Gardening: Ganoderma disease tough on 2 local palms

It's called Ganoderma Butt Rot and it is a widespread palm disease affecting trees all over Marco Island and the southeastern United States.

One of the earliest and most easily recognizable symptoms of this disease is the fungal conk on the lower portion of the trunk near the soil lane.

Photo by EILEEN WARD, Eagle staff

One of the earliest and most easily recognizable symptoms of this disease is the fungal conk on the lower portion of the trunk near the soil lane.

This disease has been found on about 40 or 50 species. Yet it is thought that all species are probably susceptible.

The two palms that are affected by this disease the most — on Marco Island — are the queen palm and the areca palm.

However, I have seen it on coconuts, sable palms and even on oak trees. Ganoderma Butt Rot mainly affects mature palms.

Symptoms begin as wilting and death of the oldest fronds, but gradually progress up through the canopy until the bud is dead.

One of the earliest and most easily recognizable symptoms of this disease is the fungal conk on the lower portion of the trunk near the soil line. These conks start out as small, white lumps and quickly mature into brown, woody brackets up to a foot across.

These conks can release millions of spores that are capable of infecting dead palm wood or healthy palms some distance from these conks. While wounds on palm trunks increase the likelihood of infection, they are not necessary for infection to occur.

Ganoderma can also be spread through the soil, living on dead palm roots and wood. It is important to remove infected trees from the landscape as soon as possible.

Also, be careful to dig out the remaining stump after the tree is removed. Infected palms should never be chipped and used for mulch because this can transmit the disease to healthy palms.

Any new conks should be removed quickly and regularly to prevent the production of spores which could spread to neighborhood trees.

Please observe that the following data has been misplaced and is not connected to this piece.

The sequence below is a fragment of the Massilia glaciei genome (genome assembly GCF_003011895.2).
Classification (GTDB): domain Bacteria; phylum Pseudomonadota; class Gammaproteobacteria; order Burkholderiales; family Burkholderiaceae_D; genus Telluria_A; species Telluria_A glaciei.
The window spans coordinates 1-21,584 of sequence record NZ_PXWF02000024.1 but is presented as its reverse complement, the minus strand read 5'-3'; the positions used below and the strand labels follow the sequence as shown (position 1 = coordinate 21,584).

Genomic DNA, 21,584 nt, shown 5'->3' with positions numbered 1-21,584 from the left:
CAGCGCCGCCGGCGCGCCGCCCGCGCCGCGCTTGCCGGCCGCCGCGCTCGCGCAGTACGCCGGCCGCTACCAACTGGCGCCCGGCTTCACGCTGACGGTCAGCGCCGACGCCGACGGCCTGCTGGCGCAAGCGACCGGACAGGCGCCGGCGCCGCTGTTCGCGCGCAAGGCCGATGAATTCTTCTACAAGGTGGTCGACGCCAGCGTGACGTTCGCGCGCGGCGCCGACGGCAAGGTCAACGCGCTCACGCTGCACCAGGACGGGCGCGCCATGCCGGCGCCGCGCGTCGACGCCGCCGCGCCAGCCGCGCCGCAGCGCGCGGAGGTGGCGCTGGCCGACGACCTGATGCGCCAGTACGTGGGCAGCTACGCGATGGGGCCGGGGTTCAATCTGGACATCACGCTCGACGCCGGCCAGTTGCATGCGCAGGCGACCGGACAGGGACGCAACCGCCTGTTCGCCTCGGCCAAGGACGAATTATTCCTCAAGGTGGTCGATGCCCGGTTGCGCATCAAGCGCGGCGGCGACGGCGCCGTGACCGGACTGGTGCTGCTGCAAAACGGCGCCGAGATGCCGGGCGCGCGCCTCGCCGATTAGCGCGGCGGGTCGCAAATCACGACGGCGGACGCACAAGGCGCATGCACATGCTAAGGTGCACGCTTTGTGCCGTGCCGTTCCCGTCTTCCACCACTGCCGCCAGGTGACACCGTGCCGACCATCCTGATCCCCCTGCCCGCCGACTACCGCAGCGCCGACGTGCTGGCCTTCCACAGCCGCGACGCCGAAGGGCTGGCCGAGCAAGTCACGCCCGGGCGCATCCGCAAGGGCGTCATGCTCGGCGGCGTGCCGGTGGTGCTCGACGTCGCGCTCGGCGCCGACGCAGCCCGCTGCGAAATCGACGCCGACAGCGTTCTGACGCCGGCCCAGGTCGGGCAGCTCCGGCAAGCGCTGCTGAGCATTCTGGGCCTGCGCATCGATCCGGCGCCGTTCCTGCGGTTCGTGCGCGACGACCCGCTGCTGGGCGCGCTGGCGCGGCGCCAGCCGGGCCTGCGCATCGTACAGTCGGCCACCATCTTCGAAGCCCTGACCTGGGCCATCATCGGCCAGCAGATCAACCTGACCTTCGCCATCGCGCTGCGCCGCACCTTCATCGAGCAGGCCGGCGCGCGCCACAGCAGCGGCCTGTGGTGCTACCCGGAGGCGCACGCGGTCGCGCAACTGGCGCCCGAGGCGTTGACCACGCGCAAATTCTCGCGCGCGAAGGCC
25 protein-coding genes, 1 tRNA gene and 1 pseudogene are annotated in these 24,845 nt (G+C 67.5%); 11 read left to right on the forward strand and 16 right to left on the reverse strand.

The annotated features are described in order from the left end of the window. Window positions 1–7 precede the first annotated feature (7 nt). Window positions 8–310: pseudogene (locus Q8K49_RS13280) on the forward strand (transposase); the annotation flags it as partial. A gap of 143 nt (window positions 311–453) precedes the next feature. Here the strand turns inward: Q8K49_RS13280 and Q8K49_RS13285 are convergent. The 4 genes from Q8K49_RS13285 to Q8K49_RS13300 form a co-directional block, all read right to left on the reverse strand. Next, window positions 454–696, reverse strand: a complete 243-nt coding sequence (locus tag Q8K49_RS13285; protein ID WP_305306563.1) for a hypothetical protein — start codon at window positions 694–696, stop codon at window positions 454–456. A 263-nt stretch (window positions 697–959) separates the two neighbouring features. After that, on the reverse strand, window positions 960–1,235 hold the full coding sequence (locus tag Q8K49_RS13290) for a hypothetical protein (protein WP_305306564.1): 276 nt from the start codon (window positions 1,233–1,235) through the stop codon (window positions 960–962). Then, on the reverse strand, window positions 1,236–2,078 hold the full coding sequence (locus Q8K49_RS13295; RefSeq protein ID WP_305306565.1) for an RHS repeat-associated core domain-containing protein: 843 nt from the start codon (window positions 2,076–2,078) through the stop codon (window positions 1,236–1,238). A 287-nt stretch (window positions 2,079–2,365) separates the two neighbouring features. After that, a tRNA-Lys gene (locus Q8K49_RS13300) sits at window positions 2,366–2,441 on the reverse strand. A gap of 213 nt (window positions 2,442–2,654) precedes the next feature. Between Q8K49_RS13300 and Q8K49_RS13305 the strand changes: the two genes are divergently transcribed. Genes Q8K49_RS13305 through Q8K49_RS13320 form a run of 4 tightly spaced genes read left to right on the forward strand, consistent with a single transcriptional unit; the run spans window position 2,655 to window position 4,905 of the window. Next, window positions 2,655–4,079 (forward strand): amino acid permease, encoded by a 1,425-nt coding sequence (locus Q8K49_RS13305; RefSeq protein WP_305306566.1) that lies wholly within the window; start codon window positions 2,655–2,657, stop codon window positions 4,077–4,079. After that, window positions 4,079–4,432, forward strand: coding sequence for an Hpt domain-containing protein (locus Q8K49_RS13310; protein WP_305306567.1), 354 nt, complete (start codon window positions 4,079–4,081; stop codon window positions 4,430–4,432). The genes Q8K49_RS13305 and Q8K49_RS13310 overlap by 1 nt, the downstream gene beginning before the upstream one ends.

It is common for Ganoderma to infect clumping palms such as the areca. When mature canes of these palms are removed, the dead stump is quickly invaded by Ganoderma spores that then spread to healthy living canes until the entire palm is affected and killed.

Prevention is the only control for root diseases. There are no effective treatments for curing established root disease in trees. Promoting overall tree vigor by properly fertilizing and watering is a good start.

Avoid damaging roots by digging too close to palms or wounding lower trunks. When planting trees in areas where trees have previously succumbed to root disease, first remove old stumps and roots to reduce local fungus present. Then consider soil sterilization using chemicals or solar radiation.

Pruning tools also spread this disease and landscape maintenance personnel should be aware of this disease and its symptoms.

Palms showing decline should be pruned last in the landscape to avoid spreading the disease to healthy trees. Pruning tools should be disinfected in a 1-to-4 dilution of bleach and water for a couple of minutes before trimming any healthy trees.

Unfortunately, this is not an option for professional tree trimming companies who trim hundreds of trees a day by using a chainsaw.

The small crooks and crevices of a chainsaw make cleaning it thoroughly after each job virtually impossible.

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Eileen Ward and her husband, Peter, own and operate Greensward of Marco Inc., a lawn maintenance and landscaping company. Besides completing horticultural courses from the University of Florida, she has a commercial maintenance spray license and is a registered dealer in agricultural products in Florida. To reach Ward, call 394-1413.

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